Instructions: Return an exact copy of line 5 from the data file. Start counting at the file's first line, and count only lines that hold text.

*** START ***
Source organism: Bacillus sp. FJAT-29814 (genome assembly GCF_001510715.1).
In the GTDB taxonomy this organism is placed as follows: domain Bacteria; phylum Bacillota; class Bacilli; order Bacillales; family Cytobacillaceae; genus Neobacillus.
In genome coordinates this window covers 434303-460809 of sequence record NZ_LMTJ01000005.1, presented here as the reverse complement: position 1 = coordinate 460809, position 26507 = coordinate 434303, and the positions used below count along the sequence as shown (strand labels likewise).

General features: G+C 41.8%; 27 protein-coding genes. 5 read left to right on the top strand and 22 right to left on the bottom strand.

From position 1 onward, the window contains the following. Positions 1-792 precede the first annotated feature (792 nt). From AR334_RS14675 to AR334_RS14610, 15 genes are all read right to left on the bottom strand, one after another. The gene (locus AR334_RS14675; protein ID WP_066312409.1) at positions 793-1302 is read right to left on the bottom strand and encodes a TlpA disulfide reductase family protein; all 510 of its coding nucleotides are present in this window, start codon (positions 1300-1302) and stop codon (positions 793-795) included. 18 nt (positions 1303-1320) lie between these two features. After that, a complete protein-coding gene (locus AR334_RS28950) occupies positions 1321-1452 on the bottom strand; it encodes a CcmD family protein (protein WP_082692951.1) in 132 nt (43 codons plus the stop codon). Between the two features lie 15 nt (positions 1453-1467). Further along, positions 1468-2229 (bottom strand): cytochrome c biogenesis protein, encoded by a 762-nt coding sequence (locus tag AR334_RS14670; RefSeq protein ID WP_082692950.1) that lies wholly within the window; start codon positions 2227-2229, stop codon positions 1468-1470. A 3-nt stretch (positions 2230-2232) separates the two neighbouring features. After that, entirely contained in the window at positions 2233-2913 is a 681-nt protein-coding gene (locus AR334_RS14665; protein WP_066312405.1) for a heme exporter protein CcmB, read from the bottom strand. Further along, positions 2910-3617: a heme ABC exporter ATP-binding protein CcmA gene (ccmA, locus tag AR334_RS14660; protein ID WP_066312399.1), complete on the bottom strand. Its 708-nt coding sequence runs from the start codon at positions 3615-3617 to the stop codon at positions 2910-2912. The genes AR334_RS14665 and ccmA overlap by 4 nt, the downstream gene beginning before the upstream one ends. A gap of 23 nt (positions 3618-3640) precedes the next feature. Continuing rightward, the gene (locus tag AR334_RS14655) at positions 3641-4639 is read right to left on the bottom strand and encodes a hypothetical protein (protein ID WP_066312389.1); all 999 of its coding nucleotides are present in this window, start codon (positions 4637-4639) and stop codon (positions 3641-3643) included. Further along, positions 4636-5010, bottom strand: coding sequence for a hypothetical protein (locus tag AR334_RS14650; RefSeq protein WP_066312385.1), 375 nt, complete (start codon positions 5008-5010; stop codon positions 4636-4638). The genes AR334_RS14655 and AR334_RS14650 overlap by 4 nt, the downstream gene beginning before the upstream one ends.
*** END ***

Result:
From position 1 onward, the window contains the following. Positions 1-792 precede the first annotated feature (792 nt). From AR334_RS14675 to AR334_RS14610, 15 genes are all read right to left on the bottom strand, one after another. The gene (locus AR334_RS14675; protein ID WP_066312409.1) at positions 793-1302 is read right to left on the bottom strand and encodes a TlpA disulfide reductase family protein; all 510 of its coding nucleotides are present in this window, start codon (positions 1300-1302) and stop codon (positions 793-795) included. 18 nt (positions 1303-1320) lie between these two features. After that, a complete protein-coding gene (locus AR334_RS28950) occupies positions 1321-1452 on the bottom strand; it encodes a CcmD family protein (protein WP_082692951.1) in 132 nt (43 codons plus the stop codon). Between the two features lie 15 nt (positions 1453-1467). Further along, positions 1468-2229 (bottom strand): cytochrome c biogenesis protein, encoded by a 762-nt coding sequence (locus tag AR334_RS14670; RefSeq protein ID WP_082692950.1) that lies wholly within the window; start codon positions 2227-2229, stop codon positions 1468-1470. A 3-nt stretch (positions 2230-2232) separates the two neighbouring features. After that, entirely contained in the window at positions 2233-2913 is a 681-nt protein-coding gene (locus AR334_RS14665; protein WP_066312405.1) for a heme exporter protein CcmB, read from the bottom strand. Further along, positions 2910-3617: a heme ABC exporter ATP-binding protein CcmA gene (ccmA, locus tag AR334_RS14660; protein ID WP_066312399.1), complete on the bottom strand. Its 708-nt coding sequence runs from the start codon at positions 3615-3617 to the stop codon at positions 2910-2912. The genes AR334_RS14665 and ccmA overlap by 4 nt, the downstream gene beginning before the upstream one ends. A gap of 23 nt (positions 3618-3640) precedes the next feature. Continuing rightward, the gene (locus tag AR334_RS14655) at positions 3641-4639 is read right to left on the bottom strand and encodes a hypothetical protein (protein ID WP_066312389.1); all 999 of its coding nucleotides are present in this window, start codon (positions 4637-4639) and stop codon (positions 3641-3643) included. Further along, positions 4636-5010, bottom strand: coding sequence for a hypothetical protein (locus tag AR334_RS14650; RefSeq protein WP_066312385.1), 375 nt, complete (start codon positions 5008-5010; stop codon positions 4636-4638). The genes AR334_RS14655 and AR334_RS14650 overlap by 4 nt, the downstream gene beginning before the upstream one ends.